Primary Sclerosing Cholangitis

What is Primary Sclerosing Cholangitis?

What Is Primary Sclerosing Cholangitis?

Primary sclerosing cholangitis is inflammation with progressive scarring and narrowing of the bile ducts in and outside the liver. Eventually, the ducts become blocked and then obliterated. Cirrhosis, liver failure, and sometimes bile duct cancer develop.

 * Symptoms begin gradually and include worsening fatigue, itchiness, and, later, jaundice.

 * An imaging test can confirm the diagnosis.

 * Treatment focuses on relieving symptoms, but liver transplantation can prolong life.

In primary sclerosing cholangitis, scarring worsens, eventually becoming severe (cirrhosis). The scar tissue narrows and blocks the bile ducts. As a result, bile salts, which help the body absorb fats, are not secreted normally. The disorder resembles primary biliary cirrhosis except that it affects the bile ducts outside the liver as well as those in the liver. The cause is not known but is likely to be autoimmune.

Primary sclerosing cholangitis most often affects young men, usually aged 30 to 60. It commonly occurs in people with inflammatory bowel disease, especially ulcerative colitis. It tends to occur in families. An infection or injury of the bile ducts may trigger the disorder in certain people. The bile ducts may also be injured during an endoscopic procedure, such as placement of tubes (stents) intended to keep the bile ducts open.


Symptoms usually begin gradually with worsening fatigue and itchiness. Jaundice (yellowish discoloration of the skin and whites of the eyes) tends to develop later.

Inflammation and recurring infection of the bile ducts (bacterial cholangitis) sometimes occur when the bile ducts are injured during a procedure. Bacterial cholangitis causes attacks of pain in the upper abdomen, jaundice, and fever.

Because bile salts are not secreted normally, people may be unable to absorb enough fats and fat-soluble vitamins (A, D, E, and K). Such impaired bile secretion results in osteoporosis, easy bruising and bleeding, and stools that are greasy and foul-smelling (steatorrhea). Gallstones and bile duct stones may develop. The liver and spleen may enlarge.

As the disorder progresses, symptoms of cirrhosis (see Fatty Liver, Cirrhosis, and Related Disorders: Symptoms) develop.

Advanced cirrhosis causes the following:

* Increased blood pressure in the vein that carries blood from the intestines to the liver (portal hypertension)

* Accumulation of fluid in the abdominal cavity (ascites)

* Liver failure, which can be fatal

Some people have no symptoms until the disorder is advanced and cirrhosis is present. Symptoms may not appear for up to 10 years.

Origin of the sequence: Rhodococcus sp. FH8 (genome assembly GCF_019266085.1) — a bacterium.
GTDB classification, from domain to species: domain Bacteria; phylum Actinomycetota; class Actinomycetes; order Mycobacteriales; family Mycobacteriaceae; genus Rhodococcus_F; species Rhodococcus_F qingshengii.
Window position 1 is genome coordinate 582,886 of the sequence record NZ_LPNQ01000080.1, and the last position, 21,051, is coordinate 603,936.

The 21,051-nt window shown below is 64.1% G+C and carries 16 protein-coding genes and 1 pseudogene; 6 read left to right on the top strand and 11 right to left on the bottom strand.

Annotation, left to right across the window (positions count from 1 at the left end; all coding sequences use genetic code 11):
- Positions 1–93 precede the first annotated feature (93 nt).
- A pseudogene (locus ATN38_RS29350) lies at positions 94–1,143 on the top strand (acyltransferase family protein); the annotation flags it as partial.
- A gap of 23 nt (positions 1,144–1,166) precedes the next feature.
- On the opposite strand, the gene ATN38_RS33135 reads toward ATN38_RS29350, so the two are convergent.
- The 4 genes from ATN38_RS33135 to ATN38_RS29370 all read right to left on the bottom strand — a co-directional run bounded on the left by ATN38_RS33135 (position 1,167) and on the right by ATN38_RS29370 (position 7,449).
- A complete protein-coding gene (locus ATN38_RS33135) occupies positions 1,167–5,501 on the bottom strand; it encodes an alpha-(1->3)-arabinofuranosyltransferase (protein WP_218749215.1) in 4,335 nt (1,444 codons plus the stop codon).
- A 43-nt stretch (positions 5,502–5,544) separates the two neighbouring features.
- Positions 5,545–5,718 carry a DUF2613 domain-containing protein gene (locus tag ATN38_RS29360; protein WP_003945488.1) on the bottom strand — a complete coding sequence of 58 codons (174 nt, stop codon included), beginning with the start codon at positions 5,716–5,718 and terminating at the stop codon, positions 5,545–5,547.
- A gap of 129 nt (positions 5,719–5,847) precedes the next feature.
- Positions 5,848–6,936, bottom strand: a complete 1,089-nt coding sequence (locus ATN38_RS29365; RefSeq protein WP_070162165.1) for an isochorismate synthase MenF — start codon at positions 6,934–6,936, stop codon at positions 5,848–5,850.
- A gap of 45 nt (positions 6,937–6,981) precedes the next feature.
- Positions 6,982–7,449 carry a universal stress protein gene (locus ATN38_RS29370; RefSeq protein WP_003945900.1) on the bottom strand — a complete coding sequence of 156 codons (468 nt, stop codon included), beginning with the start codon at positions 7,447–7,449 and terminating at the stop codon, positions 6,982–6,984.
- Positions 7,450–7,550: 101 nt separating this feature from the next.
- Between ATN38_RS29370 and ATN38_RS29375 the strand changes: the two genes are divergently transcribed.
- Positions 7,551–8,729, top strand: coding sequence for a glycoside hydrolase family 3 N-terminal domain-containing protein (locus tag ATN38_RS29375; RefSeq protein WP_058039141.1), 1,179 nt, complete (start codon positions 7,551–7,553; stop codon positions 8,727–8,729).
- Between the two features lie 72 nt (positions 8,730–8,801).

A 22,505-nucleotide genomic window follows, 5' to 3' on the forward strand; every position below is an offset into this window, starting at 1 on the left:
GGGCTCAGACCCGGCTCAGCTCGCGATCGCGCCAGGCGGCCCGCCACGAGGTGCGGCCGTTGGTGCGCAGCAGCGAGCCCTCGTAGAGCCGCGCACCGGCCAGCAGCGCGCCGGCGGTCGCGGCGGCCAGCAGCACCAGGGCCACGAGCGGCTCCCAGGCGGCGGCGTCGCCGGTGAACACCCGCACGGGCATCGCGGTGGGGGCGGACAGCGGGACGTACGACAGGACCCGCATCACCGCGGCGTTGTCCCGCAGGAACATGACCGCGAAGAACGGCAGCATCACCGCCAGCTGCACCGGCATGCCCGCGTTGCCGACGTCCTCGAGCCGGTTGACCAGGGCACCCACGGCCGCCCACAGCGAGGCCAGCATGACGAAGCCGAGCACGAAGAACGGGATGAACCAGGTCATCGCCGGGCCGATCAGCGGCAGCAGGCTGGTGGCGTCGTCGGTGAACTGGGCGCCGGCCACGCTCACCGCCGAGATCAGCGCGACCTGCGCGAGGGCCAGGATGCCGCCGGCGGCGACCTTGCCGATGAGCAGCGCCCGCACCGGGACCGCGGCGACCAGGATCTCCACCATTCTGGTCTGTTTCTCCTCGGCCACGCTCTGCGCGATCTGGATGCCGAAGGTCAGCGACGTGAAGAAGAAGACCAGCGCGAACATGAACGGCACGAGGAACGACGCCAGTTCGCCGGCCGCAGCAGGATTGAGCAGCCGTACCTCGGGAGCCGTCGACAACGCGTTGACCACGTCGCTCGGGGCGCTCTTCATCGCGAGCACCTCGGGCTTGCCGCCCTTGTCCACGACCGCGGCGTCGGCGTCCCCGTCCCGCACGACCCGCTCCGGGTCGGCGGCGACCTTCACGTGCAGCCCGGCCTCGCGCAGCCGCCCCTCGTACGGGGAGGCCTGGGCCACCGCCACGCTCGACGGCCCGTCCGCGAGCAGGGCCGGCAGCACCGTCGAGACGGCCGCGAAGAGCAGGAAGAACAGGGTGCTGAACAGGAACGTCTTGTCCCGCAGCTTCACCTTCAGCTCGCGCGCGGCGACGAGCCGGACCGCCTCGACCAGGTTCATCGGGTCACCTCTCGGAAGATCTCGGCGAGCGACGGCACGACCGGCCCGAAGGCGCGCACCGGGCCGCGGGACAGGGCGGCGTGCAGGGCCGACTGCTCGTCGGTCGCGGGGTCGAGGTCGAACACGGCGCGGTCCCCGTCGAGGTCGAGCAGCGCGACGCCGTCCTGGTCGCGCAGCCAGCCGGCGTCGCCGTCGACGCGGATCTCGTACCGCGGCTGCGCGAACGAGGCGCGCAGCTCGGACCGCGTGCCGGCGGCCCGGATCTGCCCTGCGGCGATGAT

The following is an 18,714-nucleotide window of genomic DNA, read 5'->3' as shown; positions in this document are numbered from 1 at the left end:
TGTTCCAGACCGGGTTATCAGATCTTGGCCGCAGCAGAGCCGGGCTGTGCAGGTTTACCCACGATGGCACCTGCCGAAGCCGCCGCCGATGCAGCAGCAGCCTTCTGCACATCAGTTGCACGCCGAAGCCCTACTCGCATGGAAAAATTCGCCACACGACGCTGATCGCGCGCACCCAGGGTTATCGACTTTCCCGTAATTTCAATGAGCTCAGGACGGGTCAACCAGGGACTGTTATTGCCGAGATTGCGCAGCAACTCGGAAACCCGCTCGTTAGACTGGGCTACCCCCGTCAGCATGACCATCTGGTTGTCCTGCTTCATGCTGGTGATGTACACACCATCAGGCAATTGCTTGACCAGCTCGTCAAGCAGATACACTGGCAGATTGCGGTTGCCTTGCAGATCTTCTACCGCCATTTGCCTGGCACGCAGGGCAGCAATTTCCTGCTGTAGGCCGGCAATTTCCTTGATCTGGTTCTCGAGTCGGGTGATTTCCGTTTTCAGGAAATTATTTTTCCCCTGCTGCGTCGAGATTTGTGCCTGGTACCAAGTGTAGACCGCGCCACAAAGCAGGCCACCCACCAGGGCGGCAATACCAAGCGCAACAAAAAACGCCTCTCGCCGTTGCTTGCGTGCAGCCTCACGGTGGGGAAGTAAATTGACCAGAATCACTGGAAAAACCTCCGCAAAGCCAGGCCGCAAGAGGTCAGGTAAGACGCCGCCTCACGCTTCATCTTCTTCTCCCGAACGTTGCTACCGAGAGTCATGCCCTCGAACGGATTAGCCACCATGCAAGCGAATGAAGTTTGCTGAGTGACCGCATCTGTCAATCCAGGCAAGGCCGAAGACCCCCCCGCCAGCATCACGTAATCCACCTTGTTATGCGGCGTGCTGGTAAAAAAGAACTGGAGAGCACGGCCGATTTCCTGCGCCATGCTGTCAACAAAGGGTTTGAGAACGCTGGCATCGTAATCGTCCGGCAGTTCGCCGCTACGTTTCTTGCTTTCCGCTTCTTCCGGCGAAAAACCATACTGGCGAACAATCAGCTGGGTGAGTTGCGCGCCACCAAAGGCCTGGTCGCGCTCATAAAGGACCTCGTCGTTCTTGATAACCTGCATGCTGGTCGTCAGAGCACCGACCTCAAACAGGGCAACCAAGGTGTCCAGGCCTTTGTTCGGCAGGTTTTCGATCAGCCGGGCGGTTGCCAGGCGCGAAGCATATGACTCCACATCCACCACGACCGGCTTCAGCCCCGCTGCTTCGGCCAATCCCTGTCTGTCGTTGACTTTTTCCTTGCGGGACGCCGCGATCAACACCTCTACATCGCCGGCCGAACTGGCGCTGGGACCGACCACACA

Cancer of the bile ducts (cholangiocarcinoma) develops in 10 to 15% of people with primary sclerosing cholangitis.


The disorder may be suspected when results of liver function tests, done as part of an annual physical examination or for some unrelated reason, are abnormal. Then, ultrasonography is typically done first to check for blockage of bile ducts outside the liver.

Tests that can confirm the diagnosis include the following:

* Magnetic resonance cholangiopancreatography (MRCP): Magnetic resonance imaging (MRI) is used to obtain images of the bile ducts and the pancreatic duct. This test helps confirm primary sclerosing cholangitis and rule out other causes of bile duct obstruction.

* Endoscopic ultrasonography:, A flexible viewing tube (endoscope) is passed through the mouth into the stomach and upper small intestine. A tiny ultrasound probe at the tube’s tip is used to obtain images.

* Endoscopic retrograde cholangiopancreatography (ERCP): X-rays are taken after a radiopaque dye, which is visible on x-rays, is injected into the bile ducts through an endoscope (see Diagnostic Tests for Liver, Gallbladder, and Biliary Disorders: Imaging Tests). ERCP is less desirable than MRCP because ERCP is more invasive and requires injection of a dye. However, ERCP can also be used in treatment.

Once primary sclerosing cholangitis is confirmed, the person must have yearly evaluations to monitor the progression of the disorder. MRCP may also be done regularly to check for cancer of the bile ducts.

Prognosis and Treatment

Usually, primary sclerosing cholangitis worsens gradually. Liver failure occurs about 12 years after the disorder is diagnosed.

The drug ursodeoxycholic acid may help relieve itching. Recurring bacterial cholangitis is treated with antibiotics Blocked ducts can be widened (dilated) during ERCP. Sometimes tubes to keep the ducts open (stents) are inserted temporarily.

Liver transplantation is the only treatment that prolongs life. It can cure some types of this otherwise fatal disorder. People with cirrhosis that causes serious complications or those with recurrent bacterial cholangitis may require liver transplantation.

If cancer of the bile ducts develops and surgery to remove the cancer is not possible, stents may be passed through an endoscope and placed in bile ducts that are blocked by the cancer. These stents open the ducts.